There is much talk about food safety, and quite rightly so. Especially recently, following the increasing food scandals due to different types of contamination. Industrially produced meats are subjected to strict controls, because food safety is now, more than ever, crucial.
Charcuterie products are a rather delicate class of food, which requires special production and storage environments that comply with strict standards. But what do producers actually do to ensure the quality and safety of their products?
There are many reasons for which charcuterie products may not comply with standards, owing to wrong production and storage methods, as already mentioned. In the section below, we will examine these risks, and what to do to avoid the real dangers that may threaten charcuterie products.
Meat-borne parasitic diseases include:
- Cysticercosis: an infection, which has virtually disappeared, which is inactivated by the salting or brining process and by freezing meat for at least 10 days.
- Trichinosis is a parasitic disease of the muscles. It is found mainly in wild animals and can be easily passed to humans; in animals reared with modern systems, however, this risk is absent. In any case the salting process inactivates the parasites.
- Toxoplasmosis is an infection caused by a protozoan, especially dangerous for pregnant women. It is widespread and infection may even occur through water and vegetables. Charcuterie that is cooked or cured for a long time poses no risk of this type, so the idea that cured ham can transmit toxoplasmosis is completely unfounded.
Viruses and bacteria may also cause infections:
- Salmonellosis: salmonellae are found in the digestive tract of animals, which may contaminate the meat during the slaughtering process. In humans, it causes forms of gastroenteritis and septicemia. For this reason, prevention must be implemented in the breeding or slaughtering phase. Cooking and fermentation inactivate this germ.
- Infections caused by intestinal bacteria: those caused by Escherichia coli are very common. Also in this case the salting and curing processes inactivate the bacteria.
- Listeriosis is a germ found in the soil and can contaminate barn-raised animals. It develops in preparations containing minced meat or offal. Listeria can proliferate even in the cold, in poorly regulated refrigerators, at temperatures above 4°. Cooking and curing inactivate the germ.
There are also dangerous mycotoxins:
- Botulism: is a severe infection caused by a toxin that develops in the absence of oxygen. Heat does not kill it and it is frequent in homemade preserves. At industrial level it is virtually absent. In fact, the nitrites and nitrates – used in the food industry – have a high antibotulinium effect and are therefore used in all meats at risk.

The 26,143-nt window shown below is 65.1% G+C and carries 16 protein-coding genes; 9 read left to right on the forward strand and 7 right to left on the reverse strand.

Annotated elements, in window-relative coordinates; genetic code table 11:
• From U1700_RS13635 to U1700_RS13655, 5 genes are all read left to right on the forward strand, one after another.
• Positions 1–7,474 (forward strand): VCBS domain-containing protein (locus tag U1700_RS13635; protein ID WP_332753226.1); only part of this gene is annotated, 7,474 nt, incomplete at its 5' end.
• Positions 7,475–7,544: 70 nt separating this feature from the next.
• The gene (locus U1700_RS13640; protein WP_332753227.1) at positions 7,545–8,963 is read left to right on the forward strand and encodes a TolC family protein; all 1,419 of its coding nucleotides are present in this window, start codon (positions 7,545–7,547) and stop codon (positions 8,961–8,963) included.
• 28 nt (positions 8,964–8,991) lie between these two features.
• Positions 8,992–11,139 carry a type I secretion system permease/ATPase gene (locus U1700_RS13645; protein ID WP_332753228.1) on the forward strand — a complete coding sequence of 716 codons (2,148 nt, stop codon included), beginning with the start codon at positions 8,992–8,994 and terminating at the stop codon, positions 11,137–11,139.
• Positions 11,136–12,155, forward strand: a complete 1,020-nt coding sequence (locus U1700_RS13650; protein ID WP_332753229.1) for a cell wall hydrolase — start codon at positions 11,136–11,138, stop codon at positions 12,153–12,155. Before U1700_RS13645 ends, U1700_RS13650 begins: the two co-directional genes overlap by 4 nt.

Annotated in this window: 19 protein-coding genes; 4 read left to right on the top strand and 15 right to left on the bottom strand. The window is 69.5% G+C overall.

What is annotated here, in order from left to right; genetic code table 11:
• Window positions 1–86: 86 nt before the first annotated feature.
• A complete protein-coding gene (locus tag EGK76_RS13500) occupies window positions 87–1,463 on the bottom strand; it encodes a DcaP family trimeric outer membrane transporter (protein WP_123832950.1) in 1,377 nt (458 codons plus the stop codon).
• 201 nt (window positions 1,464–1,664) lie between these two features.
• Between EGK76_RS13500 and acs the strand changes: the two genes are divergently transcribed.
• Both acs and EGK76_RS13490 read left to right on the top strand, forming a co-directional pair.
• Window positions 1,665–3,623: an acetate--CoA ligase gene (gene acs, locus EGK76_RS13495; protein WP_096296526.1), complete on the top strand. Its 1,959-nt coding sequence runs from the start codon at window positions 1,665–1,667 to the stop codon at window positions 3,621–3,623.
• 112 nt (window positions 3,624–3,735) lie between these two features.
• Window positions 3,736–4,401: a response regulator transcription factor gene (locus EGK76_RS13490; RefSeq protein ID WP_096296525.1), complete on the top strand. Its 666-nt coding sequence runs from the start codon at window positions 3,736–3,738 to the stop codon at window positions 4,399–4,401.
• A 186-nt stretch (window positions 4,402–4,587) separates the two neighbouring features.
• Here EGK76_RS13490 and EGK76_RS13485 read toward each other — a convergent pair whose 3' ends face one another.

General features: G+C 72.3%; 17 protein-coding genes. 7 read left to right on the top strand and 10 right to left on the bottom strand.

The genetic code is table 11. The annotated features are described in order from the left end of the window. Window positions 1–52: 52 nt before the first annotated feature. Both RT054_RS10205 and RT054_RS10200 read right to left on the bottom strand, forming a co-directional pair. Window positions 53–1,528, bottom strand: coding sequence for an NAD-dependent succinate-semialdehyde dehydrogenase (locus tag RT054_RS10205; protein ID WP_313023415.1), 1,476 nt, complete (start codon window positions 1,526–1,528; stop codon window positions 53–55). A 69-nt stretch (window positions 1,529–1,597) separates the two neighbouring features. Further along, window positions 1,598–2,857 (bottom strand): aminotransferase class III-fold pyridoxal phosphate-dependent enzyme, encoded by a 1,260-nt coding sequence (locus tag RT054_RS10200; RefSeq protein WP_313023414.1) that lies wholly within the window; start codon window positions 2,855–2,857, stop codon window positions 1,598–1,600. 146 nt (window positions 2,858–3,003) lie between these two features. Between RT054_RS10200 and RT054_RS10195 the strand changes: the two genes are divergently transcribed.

- Clostridia: are bacteria that produce gas and the formation of bubbles on the casing of charcuterie products. These phenomena occur mainly in homemade salami. Charcuterie that has this anomaly must not be eaten and must be promptly disposed of.
Finally there is a series of harmful substances, including:
- Contaminants: they are potentially toxic environmental substances such as dioxin. But checks carried out by the health authorities prevent any danger in industrial productions.
- Drugs: pesticides, veterinary drugs or antibiotics may be present in animals used for food production, but also in this case the checks carried out and advanced breeding systems eliminate any residues of such substances.
- Amines: they are molecules called biogenic amines that form during fermentation. They are also present in cheese and aged wine, and may favour the onset of allergic reactions in sensitive people.
In addition to health checks, consumers now have an additional guarantee and are safeguarded by a tracking and tracing system to check and monitor the supply chain. These tools are used to trace all the food production steps and to identify them with a code; in this way, information about the animal, slaughtering and processing is always available, making the products safer.
Traceability is marked on the label and makes it possible to identify the individual links in the production chain and all the safety and control systems implemented in each sector. In particular: livestock hygiene, HACCP, namely the supervision of the critical steps to be kept under control, and the controlled use of additives.
Most problems however are caused by incorrect storage. It is very difficult that a charcuterie product leaves the factory with a serious defect, in fact inadequate storage is more likely to favour the appearance of anomalies, which are often hazardous.